After watching 3 days of unrelenting rally from Monday through Wednesday, which pushed the DJIA (Dow Jones Industrial Average) up more than 530 points, the ferocious action reminded me of the symptom of binge eating (see 8/8/2007 Overreactions). The next day, the DJIA dropped 387.18 points (2nd worst of the year), and this purge after binge eating reminded me of a case of bulimia - a case of Market Bulimia.
This disorder is depicted on this 10-day, 30-min intraday chart (Chart 1). Bulimic binge eating is known to be responding to depression or stress. It brings on a feeling of happiness, but the sense of loss soon replaces the euphoria. The purging process that follows is an attempt to get back to the equilibrium in order to regain control. And, that's what the market's going through right now; the market's responding to all the stress currently in the system and attempting to return to the equilibrium in order to regain control. It's not out of the ordinary for the market to go through a stretch like this. Chart 1 shows that after huge swings of 279 to 638 points over the past 2 weeks of trading sessions, the DJIA ended almost unchanged (dotted line). Thursday's selloff was merely a symptom of Market Bulimia.
Wall Street that otherwise advocates free capitalism and minimum government regulations, nevertheless, thought differently. After years of prosperity in the environment of low volatility, Wall Street fund managers' golden geese, the market-neutral computer trading models, had stopped laying golden eggs. The panic kicked in. And, rather than leaving the market to work its way back to the equilibrium, pundits and analysts of all sorts came on to plead their cases for intervention. Some even beseeched on behalf of the average homeowners and consumers because, I assumed, they care so much.
Thursday's liquidity crunch was said to have been caused by problems in the subprime mortgage sector. And, the Fed took the bait and came to their rescue. The Fed thus pumped a total of approx. $49 billion into the system on Thursday and Friday through temporary repo of the MBS (Mortgage Back Securities).
And, I wondered... Why?
The system didn't seem in that much of a need for a relief of this magnitude. The MBS propositions submitted to the Fed's trading desk by primary dealers, prior to the Fed's "rescue" mission on Thursday, 8/9/2007, had actually been in decline. Chart 2 below shows a clear declining moving average (thick black curve) of primary dealers' bids from mid July to Wednesday, 8/8/2007 (see red arrow). The demand for the MBS repo had been waning.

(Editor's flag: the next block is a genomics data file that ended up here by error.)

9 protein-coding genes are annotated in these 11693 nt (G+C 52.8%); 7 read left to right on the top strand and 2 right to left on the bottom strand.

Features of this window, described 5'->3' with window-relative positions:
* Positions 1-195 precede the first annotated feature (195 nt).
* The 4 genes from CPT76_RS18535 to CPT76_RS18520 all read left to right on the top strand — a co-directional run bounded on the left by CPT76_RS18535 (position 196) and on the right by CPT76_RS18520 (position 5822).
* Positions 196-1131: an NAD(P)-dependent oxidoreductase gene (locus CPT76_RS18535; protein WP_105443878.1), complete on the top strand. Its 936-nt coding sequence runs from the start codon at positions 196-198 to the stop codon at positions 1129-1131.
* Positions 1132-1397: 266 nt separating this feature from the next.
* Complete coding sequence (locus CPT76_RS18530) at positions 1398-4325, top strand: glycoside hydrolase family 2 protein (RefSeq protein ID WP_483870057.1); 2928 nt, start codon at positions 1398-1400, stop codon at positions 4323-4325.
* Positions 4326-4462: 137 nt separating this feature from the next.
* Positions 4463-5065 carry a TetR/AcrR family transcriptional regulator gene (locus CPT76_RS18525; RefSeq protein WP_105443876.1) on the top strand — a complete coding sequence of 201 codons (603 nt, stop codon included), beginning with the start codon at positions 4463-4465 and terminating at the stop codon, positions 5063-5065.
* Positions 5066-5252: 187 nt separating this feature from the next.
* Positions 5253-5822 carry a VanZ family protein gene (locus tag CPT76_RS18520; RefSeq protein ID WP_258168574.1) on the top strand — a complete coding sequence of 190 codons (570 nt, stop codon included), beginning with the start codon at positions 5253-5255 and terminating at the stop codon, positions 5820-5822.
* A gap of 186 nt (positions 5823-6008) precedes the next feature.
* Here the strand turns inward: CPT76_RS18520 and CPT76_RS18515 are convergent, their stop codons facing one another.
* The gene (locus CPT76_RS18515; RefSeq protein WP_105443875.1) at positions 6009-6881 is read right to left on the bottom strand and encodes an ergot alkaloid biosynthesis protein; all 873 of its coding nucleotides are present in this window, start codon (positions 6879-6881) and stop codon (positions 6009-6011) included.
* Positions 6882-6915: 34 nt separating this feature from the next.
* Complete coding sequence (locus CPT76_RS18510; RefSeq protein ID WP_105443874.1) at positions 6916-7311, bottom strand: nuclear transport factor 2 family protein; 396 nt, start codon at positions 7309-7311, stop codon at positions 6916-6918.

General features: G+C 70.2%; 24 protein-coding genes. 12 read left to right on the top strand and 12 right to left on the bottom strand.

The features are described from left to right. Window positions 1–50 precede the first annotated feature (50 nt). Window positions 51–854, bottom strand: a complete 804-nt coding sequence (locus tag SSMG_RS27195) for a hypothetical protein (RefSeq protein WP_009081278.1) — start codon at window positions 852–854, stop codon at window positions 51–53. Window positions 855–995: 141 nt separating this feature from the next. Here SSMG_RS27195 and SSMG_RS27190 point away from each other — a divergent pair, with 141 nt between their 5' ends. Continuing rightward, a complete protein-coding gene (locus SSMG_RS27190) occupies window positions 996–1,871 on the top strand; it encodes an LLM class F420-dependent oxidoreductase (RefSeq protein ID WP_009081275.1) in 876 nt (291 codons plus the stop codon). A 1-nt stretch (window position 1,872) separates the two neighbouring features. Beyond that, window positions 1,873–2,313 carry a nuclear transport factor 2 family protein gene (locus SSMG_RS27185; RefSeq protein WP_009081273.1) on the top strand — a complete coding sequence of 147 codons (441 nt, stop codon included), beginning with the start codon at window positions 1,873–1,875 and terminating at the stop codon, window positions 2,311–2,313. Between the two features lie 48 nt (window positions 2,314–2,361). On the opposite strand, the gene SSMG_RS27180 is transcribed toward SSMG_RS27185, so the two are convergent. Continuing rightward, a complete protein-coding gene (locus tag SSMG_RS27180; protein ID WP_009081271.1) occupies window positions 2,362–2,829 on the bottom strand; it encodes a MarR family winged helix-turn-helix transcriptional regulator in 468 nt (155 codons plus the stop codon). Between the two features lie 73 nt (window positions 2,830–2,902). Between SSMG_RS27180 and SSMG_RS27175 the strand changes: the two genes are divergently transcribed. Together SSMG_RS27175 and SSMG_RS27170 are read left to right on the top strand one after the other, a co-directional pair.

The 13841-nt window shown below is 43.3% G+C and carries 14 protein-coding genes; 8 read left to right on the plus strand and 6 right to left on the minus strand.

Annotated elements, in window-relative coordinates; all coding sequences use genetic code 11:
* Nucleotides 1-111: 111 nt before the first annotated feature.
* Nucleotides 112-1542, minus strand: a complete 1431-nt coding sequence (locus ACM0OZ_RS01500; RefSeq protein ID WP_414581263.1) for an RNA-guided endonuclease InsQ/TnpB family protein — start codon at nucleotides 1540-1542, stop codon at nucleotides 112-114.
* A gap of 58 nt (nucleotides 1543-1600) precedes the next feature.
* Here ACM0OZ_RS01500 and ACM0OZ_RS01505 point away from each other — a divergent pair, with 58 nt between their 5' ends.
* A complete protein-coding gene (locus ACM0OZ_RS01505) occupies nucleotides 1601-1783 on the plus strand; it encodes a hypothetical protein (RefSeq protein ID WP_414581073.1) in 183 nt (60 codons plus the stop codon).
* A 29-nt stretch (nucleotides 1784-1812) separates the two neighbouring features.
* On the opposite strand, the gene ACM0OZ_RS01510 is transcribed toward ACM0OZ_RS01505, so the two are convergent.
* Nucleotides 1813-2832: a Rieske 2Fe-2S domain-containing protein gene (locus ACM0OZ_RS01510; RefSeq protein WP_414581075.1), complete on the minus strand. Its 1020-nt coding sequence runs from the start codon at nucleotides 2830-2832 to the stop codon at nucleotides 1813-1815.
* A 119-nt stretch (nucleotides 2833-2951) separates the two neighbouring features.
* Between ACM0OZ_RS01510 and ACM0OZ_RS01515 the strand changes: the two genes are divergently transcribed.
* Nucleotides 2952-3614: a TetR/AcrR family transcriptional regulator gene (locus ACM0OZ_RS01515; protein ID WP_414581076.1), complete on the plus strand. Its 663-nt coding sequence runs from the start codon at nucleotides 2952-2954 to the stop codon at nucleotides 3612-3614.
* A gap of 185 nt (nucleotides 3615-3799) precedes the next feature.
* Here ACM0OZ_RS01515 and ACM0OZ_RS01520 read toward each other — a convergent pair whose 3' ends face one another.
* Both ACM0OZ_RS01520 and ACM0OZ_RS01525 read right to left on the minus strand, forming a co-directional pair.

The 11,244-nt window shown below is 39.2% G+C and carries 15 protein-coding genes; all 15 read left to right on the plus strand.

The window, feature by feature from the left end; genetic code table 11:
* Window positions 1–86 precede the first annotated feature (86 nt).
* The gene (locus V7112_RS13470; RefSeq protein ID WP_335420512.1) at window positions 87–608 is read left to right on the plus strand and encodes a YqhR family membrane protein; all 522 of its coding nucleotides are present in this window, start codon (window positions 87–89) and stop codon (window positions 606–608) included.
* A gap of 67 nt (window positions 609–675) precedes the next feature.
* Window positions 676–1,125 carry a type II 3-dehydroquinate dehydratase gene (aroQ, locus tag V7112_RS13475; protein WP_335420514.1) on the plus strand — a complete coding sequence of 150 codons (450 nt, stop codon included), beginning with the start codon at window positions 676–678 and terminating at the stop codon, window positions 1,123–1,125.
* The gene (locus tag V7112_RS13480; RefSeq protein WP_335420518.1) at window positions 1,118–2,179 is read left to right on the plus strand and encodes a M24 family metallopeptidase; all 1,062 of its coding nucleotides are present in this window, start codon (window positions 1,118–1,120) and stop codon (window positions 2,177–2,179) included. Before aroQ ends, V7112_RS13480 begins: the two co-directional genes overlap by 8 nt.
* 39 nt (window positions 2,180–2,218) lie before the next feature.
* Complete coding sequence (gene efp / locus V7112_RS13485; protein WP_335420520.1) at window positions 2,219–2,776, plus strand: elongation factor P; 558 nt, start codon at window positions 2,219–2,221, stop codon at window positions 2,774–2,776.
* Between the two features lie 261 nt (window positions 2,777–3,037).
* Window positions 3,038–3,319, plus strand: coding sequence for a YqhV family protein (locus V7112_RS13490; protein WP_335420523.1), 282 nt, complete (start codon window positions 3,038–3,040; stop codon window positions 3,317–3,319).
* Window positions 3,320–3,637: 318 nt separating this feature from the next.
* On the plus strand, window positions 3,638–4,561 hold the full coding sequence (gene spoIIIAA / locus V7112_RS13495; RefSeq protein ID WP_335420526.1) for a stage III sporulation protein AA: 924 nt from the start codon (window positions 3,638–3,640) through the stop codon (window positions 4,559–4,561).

2-year longer term view of accepted MBS bids also shows a recent declining trend that started in mid June (see red arrow on Chart 3). However, the Fed's action on Thursday and Friday had pushed the temporary MBS repo into the stratosphere (blue double arrow); it's now at a much higher level than the May-June 2006 market correction period (black arrow). This was perhaps a blatant overreaction to bail out Wall Street. It's questionable whether there's any trickle-down benefit for the average Joes.
The bailout is further evidenced by repetitive patterns of 7-8% limit of the past market corrections. Every correction since the market rebounded in 2004 had been limited to the threshold of 7%-8% (see Chart 4 below). It tells us, plainly, that the domestic market corrections within the 7%-8% range of the S&P 500 Index is considered tolerable and perhaps manageable. Any loss beyond that may get out of control. The 3-day binge buying last week shows that this is a well known fact.
The above referenced 3-day fierce 5%+ rally of the S&P 500 started on Monday, 8/6/2007, just 1 session after the Index closed at 1433.06, the lowest since March. However, by now, the correction from the 7/16/2007 intraday high of 1555.90, had reached almost 8%. The binge buying over the ensuing 3 days was spectacular before the startling interruption arrived from abroad on Thursday. Thursday's global selloff stunned those buyers who'd been buying on the blind faith of the 8% rule. That counter force from around the world was indeed quite a shock to the system here.
The suspension of 3 funds by the French bank, BNP Paribas, re-confirmed that the well published subprime mortgage problem was not only a global phenomenon, but it's also still very much alive. This confirmation from overseas induced the market to purge. Nonetheless, the subprime problem, no matter how much worse it had become, didn't just show up at the party last week; it's been a process. And, there had been little demand for MBS repo's (see Chart 2 & 3) because financial institutions can absorb the loss, and the market will regain control on their own.
What happened last week was merely a case of Market Bulimia. The financial media's overreaction and the Fed's determination to uphold the 8% rule may further exacerbate the disorder.